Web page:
The problem of young women (girls) and other groups (minorities) being under-represented in certain educational fields and professions is a deep problem with only complex solutions. There is no magic solution that will make it right.
First some data points.
According to the Guardian, the problem seems to be somewhat localized to the US, Britain, and Canada . There is something about the educational and social systems in these countries that seems to drive some people away.
In the early years of education, young girls outperform boys by a large margin. There is even a worry that the educational system disadvantages boys up to a certain age.
In the US, at least, one of the influences is that elementary teachers are predominantly women, giving young girls positive role models. Many young females want to be teachers since they see how important teachers are in their own lives.
Some solutions are pretty rotten (See the Guardian article, above). I read there that you should emphasize "cooking" as embodying both science and, well..., something.
One possibility that helps explain the discrepancy among high school students is the conflict between smart and cool. For young kids these are aligned - teachers and parents give a lot of positive feedback for being smart to youngsters. But at some point, kids start to differentiate their personalities from others, especially teachers and parents. In some groups smart != cool and since students of that age are spending more time with peers, cool always wins. Boys want to be seen as cool both by other boys and by girls. The same is true for girls. Being smart takes second place. For the overly geeky, poorly socialized, boys it matter less as they won't be seen as cool in general, but only by other geeky guys.
From the above, I suggest two approaches to the problem.
The first is to provide mentors to young women and members of minorities. These mentors should, if at all possible, be similar to the students. Female, Black, Hispanic, Introverted, Poor, whatever. The mentors need to provide both some of the instruction but serve as role-models primarily. Can one or two of your female students visit a female professional at work (Take a student to work day)? Make this mentorship part of your educational process. A group of mentors can also provide a boost to the students later in life if you can make the contacts permanent.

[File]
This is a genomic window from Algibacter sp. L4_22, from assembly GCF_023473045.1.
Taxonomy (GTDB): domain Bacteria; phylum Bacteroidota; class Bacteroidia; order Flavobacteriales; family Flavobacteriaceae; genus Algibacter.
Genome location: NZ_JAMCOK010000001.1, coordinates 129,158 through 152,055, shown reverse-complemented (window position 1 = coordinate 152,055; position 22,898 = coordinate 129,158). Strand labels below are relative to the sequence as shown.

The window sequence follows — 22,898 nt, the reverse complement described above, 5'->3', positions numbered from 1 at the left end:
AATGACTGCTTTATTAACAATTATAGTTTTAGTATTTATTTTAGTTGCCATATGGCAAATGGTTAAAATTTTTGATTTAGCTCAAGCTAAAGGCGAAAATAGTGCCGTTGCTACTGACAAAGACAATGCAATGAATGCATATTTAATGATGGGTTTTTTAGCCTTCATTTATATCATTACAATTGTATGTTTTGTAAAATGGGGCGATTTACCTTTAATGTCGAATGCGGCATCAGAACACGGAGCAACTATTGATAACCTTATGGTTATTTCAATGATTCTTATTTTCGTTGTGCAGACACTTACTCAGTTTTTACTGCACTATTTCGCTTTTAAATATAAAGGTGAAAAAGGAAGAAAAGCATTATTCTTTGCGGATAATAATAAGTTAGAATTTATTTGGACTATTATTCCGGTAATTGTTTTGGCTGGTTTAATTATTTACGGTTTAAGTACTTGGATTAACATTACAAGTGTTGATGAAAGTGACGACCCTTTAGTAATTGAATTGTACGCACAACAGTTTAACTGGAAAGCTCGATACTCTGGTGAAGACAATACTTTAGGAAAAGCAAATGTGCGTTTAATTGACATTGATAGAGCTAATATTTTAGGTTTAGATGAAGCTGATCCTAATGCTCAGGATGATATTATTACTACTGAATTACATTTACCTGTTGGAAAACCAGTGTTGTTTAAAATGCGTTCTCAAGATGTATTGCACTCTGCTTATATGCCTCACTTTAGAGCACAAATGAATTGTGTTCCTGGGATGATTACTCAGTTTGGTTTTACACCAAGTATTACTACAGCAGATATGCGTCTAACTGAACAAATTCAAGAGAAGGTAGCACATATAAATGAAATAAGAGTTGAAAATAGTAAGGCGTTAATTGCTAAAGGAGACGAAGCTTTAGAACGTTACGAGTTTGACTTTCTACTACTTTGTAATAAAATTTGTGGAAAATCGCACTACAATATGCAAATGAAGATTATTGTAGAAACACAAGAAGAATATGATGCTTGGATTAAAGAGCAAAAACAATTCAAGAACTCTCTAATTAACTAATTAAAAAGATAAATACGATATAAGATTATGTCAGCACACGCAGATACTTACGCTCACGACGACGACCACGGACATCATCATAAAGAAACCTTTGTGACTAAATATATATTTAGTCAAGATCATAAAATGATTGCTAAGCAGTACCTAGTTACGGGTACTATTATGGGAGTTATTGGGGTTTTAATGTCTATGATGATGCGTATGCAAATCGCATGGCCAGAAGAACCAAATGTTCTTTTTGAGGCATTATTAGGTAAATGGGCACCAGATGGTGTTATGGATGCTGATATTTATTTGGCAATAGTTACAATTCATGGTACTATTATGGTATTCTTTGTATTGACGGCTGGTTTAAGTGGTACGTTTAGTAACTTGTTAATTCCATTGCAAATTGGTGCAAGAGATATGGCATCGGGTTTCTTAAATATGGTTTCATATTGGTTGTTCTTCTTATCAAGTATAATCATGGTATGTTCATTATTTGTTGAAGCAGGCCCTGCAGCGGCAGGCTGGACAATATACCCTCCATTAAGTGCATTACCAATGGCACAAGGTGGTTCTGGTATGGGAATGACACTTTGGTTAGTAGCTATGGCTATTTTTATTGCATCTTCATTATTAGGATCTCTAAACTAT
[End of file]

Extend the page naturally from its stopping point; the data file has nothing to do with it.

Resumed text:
The second approach is to make smart = cool again. My personal approach to this is to emphasize group work in courses over individual work. Make learning a social process, not just an individual one. Let students work together with peers who share characteristics. Groups of girls, for example. Better is groups in which girls are a substantial part, though not completely dominant. Cliquishness isn't likely an improvement and every student needs to learn to work with others who are not just like themselves.
You also, as a teacher need to be aware of dynamics in the classroom. Who asks the questions? Who provides help? Who dominates the conversations? Who do you call on to answer questions? Where do students sit in the room? Who do they sit with? All of these things can be indicators of things that may need addressing.
Make your successful girls and minority students ambassadors for your program.
Try to get girls (and minorities...) to form clubs and study groups in which they can work together, so that the socialization itself is part of the coolness.
On the other hand, treat every student as an individual, no matter what their "characteristics." You may not be a natural mentor for some students but you can show through your respect for them and the way to treat them and answer their concerns, that their learning and future matter to you.
Sorry that this isn't a more complete answer. It is a deep problem without facile solutions.